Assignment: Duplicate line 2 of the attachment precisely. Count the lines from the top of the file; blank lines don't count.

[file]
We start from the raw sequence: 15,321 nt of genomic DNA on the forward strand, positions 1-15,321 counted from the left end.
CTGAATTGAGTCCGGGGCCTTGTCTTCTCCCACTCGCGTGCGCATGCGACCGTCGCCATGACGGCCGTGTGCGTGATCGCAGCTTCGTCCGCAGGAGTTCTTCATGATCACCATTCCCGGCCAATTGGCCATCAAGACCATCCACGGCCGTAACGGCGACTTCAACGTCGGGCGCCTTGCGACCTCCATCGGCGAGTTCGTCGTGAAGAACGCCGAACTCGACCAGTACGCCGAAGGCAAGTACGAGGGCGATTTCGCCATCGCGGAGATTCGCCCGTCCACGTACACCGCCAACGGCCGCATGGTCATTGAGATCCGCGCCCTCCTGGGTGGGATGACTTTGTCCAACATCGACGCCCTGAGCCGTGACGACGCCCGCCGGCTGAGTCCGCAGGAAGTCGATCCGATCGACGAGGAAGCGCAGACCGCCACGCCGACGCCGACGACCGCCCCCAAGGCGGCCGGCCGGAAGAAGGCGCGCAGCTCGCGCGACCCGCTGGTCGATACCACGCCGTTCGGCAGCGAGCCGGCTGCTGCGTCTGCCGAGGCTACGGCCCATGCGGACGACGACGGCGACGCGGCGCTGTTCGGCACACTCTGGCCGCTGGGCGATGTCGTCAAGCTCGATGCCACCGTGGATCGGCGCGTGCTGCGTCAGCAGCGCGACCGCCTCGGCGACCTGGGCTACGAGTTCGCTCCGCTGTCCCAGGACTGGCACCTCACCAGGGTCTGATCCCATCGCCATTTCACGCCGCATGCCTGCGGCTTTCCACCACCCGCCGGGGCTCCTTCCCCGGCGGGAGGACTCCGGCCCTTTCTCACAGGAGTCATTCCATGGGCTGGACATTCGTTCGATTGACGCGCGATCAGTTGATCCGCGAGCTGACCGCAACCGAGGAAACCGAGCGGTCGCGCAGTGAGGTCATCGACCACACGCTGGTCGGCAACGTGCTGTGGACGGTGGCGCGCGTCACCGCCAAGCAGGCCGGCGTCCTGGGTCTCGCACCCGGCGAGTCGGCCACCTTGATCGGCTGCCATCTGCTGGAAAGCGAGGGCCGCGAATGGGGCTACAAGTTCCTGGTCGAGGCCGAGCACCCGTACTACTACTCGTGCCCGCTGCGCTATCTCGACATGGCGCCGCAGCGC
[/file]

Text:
CTGAATTGAGTCCGGGGCCTTGTCTTCTCCCACTCGCGTGCGCATGCGACCGTCGCCATGACGGCCGTGTGCGTGATCGCAGCTTCGTCCGCAGGAGTTCTTCATGATCACCATTCCCGGCCAATTGGCCATCAAGACCATCCACGGCCGTAACGGCGACTTCAACGTCGGGCGCCTTGCGACCTCCATCGGCGAGTTCGTCGTGAAGAACGCCGAACTCGACCAGTACGCCGAAGGCAAGTACGAGGGCGATTTCGCCATCGCGGAGATTCGCCCGTCCACGTACACCGCCAACGGCCGCATGGTCATTGAGATCCGCGCCCTCCTGGGTGGGATGACTTTGTCCAACATCGACGCCCTGAGCCGTGACGACGCCCGCCGGCTGAGTCCGCAGGAAGTCGATCCGATCGACGAGGAAGCGCAGACCGCCACGCCGACGCCGACGACCGCCCCCAAGGCGGCCGGCCGGAAGAAGGCGCGCAGCTCGCGCGACCCGCTGGTCGATACCACGCCGTTCGGCAGCGAGCCGGCTGCTGCGTCTGCCGAGGCTACGGCCCATGCGGACGACGACGGCGACGCGGCGCTGTTCGGCACACTCTGGCCGCTGGGCGATGTCGTCAAGCTCGATGCCACCGTGGATCGGCGCGTGCTGCGTCAGCAGCGCGACCGCCTCGGCGACCTGGGCTACGAGTTCGCTCCGCTGTCCCAGGACTGGCACCTCACCAGGGTCTGATCCCATCGCCATTTCACGCCGCATGCCTGCGGCTTTCCACCACCCGCCGGGGCTCCTTCCCCGGCGGGAGGACTCCGGCCCTTTCTCACAGGAGTCATTCCATGGGCTGGACATTCGTTCGATTGACGCGCGATCAGTTGATCCGCGAGCTGACCGCAACCGAGGAAACCGAGCGGTCGCGCAGTGAGGTCATCGACCACACGCTGGTCGGCAACGTGCTGTGGACGGTGGCGCGCGTCACCGCCAAGCAGGCCGGCGTCCTGGGTCTCGCACCCGGCGAGTCGGCCACCTTGATCGGCTGCCATCTGCTGGAAAGCGAGGGCCGCGAATGGGGCTACAAGTTCCTGGTCGAGGCCGAGCACCCGTACTACTACTCGTGCCCGCTGCGCTATCTCGACATGGCGCCGCAGCGC